droxymethyl- ,3-dioxo1ane. Hydroxyl No. 652.3.
lic soaps of fatty acids such as aluminum stearate.
3 Reaction product of 2 moles of pyrogallol and one mole of
It is within the scope of the invention to add ?llers 75 2-hydroxymethyl-1,3>dioxolane. Hydroxyl No. 1335.
in which R is a member selected from the group consisting
of hydrogen‘and non-reactive monovalent radicals; a is
an integer of '1 to 5; and wherein said ethers are selected
from the group consisting of polyethyleneoxy and poly
Example IV _
100 grams of the ifoamant polymer as prepared above
in Example I were mixed with 2.6 grams of water, 0.5
gram of a silicone oil surfactant (a siloxane-oxyalkylene
propyleneoxy ethers.
copolymer) and 1.0 gram of dioctyltin oxide. 84.2 grams
5. The polymer of claim 4 wherein said ethanol com
of a mixture of 80% of 2,4- and 20% 2,6-toluene di
pound is 2,2-bis(hydroxyphenyl)ethanol.
isocyanates were then added under intensive agitation.
6. The polymer of claim 4 wherein said ethanol com
As soon as the foaming reaction began the mixture was
is 2,2~bis(3-methyl-4-hydroxyphenyl)ethanol.
transferred into an open mold and allowed to set for 24
7. The polymer of claim 4 wherein said ethanol com—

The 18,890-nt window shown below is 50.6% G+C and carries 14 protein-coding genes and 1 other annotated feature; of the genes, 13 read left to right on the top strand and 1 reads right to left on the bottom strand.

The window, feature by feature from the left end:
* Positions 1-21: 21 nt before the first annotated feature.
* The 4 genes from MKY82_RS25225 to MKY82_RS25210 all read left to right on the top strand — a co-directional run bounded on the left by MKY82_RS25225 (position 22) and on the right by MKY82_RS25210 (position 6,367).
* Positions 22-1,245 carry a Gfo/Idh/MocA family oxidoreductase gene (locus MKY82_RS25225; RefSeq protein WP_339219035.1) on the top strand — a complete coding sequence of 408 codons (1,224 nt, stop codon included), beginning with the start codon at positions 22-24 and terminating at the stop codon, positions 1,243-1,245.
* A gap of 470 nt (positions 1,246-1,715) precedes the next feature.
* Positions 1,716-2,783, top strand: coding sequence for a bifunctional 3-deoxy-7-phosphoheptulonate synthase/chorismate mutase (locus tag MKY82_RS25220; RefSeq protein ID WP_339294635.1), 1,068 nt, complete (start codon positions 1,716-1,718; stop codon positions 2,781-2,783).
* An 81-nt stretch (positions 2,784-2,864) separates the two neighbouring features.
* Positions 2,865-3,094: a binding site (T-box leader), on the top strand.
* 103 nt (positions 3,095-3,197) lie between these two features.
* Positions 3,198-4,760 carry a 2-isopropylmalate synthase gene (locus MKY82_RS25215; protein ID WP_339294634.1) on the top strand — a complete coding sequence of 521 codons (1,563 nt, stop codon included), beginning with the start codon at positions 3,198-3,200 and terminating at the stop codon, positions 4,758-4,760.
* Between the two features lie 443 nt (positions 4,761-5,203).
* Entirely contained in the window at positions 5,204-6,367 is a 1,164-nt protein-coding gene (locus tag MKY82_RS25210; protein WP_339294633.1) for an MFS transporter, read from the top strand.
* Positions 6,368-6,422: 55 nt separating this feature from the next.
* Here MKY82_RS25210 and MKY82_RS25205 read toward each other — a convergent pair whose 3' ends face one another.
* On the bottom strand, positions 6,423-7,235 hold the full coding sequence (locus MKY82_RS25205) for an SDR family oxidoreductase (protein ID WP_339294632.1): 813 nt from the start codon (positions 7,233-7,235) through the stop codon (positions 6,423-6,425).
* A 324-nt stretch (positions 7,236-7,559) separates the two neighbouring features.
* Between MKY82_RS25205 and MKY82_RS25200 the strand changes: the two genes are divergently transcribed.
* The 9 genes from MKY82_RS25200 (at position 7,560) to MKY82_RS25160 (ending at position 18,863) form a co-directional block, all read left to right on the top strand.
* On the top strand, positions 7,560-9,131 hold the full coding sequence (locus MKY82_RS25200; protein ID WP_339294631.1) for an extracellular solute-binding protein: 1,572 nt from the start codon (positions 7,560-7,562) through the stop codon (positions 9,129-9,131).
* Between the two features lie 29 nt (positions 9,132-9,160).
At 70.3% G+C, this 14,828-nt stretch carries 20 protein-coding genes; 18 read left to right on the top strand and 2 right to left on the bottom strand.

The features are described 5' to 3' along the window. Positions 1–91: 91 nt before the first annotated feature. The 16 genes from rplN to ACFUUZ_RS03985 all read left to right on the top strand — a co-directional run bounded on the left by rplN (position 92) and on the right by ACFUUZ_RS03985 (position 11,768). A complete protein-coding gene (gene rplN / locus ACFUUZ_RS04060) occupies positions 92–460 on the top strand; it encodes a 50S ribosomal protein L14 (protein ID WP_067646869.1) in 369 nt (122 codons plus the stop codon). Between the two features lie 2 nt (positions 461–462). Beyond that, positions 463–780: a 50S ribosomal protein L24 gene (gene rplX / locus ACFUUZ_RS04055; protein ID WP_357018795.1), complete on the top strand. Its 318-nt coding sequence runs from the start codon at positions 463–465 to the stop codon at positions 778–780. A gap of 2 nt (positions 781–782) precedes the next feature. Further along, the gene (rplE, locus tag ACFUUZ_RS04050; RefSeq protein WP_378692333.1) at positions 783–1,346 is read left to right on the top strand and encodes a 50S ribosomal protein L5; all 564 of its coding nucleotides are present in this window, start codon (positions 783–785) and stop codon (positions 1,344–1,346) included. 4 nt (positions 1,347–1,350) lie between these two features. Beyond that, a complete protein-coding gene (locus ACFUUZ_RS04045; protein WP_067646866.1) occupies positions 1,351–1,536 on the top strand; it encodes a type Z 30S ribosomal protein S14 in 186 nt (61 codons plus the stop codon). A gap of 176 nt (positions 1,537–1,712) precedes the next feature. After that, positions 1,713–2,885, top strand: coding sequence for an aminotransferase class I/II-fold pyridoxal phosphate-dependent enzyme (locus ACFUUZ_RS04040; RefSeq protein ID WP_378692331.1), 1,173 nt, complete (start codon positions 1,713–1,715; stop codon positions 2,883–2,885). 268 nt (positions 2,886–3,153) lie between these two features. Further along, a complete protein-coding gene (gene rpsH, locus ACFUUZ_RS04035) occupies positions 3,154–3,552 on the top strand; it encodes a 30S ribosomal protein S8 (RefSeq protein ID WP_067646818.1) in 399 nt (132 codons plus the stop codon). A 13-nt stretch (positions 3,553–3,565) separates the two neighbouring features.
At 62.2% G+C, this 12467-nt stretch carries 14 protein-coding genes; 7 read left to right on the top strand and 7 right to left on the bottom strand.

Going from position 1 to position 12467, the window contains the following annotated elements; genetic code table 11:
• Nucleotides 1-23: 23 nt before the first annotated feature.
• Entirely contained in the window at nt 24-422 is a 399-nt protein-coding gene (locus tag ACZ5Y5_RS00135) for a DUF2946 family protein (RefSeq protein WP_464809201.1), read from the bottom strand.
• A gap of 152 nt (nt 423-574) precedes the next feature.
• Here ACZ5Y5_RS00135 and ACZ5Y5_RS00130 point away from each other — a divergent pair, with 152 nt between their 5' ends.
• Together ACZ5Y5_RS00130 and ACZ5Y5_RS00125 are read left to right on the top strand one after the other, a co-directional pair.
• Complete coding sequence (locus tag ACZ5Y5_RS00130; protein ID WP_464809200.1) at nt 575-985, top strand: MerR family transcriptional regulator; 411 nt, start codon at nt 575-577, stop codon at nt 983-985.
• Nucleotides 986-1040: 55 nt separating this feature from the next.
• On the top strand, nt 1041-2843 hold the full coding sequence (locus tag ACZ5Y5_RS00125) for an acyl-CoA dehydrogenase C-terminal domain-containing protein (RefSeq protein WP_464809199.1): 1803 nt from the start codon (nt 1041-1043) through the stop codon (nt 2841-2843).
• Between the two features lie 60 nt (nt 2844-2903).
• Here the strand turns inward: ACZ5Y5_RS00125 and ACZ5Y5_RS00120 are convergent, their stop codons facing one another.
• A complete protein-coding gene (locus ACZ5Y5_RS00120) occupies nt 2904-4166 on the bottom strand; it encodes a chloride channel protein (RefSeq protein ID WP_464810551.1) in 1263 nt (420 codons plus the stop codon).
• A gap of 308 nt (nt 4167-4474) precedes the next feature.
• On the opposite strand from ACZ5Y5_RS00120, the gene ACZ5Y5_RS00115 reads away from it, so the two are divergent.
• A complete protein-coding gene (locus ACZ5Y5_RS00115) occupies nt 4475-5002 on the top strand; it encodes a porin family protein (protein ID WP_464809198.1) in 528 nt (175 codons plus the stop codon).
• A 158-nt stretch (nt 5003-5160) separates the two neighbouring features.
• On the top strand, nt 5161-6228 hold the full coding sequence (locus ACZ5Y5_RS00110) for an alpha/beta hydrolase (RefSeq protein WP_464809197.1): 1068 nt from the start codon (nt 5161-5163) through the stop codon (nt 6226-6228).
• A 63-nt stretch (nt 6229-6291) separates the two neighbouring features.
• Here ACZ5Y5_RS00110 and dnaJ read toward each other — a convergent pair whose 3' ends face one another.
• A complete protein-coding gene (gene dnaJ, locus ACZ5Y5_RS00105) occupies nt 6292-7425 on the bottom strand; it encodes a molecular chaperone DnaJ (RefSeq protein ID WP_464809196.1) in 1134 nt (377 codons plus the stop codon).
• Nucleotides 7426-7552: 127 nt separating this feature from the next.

hours at room temperature for complete curing. The '7 pound is 2,2-bis(3,4,5-trihydroxyphenyl)ethanol.
foamed product has a density of approximately 2.2 lbs./
8. The polymer of claim 4 wherein said ethanol com
cu. ‘ft.
pound is 2,2-bis(hydroxynaphthyl)ethanol.
9. A method for preparing rigid, cellular polyurethane
_' What is claimed is:
1. A foamed'polymer comprising a network of ism
foams from hydroxypolyalkyleneoxy ethers of 2,2-(hy
cyanate-modi?ed hydroxypolyalkyleneoxy ethers of a 2,2 15 droxyaryD-ethanols having a molecular weight of about
(hydroxyarybsnbstituted) ethanol compound in which said
450 to 1250 prepared by reaction of alkylene oxide se
ethers are connected to organic polyisocyanate residues by
lected from the ‘group consisting of ethylene oxide and
means of urethane groups, said ethers having the formula:
propylene oxide with 2,2-(hydroxyaryl)-ethanols which
X[(OR4) nOHIm
20 comprises catalytically reacting said ethers with at least
an equivalent amount of an organic polyisocyanate in
HO (R40) nCBhCH
the presence of a low-boiling ?uorocarbon, and permitting
YKORi) 110E131
the temperature of the reaction mixture to rise above the
in which X and Y are arylene radicals; R4 is a member
boiling point of said ?uorocarbon whereby a rigid, cel
selected from the group consisting of ethylene radicals, 25 lular polyurethane foam is produced.
propylene radicals and mixtures thereof; n is a number of
at least one; and m is an integer of 1 to 5.
2. The foamed polymer of claim 1 wherein R4 is an
10. The method of claim 9 wherein the ?uorocarbon
is trichloromono?uoromethane.
ethylene radical.
No references cited.
3. The foamed polymer of claim 1 wherein R4 is a
propylene radical.
4., A foamed polymer comprising a network of isocya
mate-modi?ed hydroxypolyalkyleneoxy ethers of a 2,2
(hydroxyaryl-substituted)ethanol compound in which the
' ethers are connected to organic polyisocyanate residues 35
by means of urethane groups, said ethanol compound
having the formula:
. (Bis-n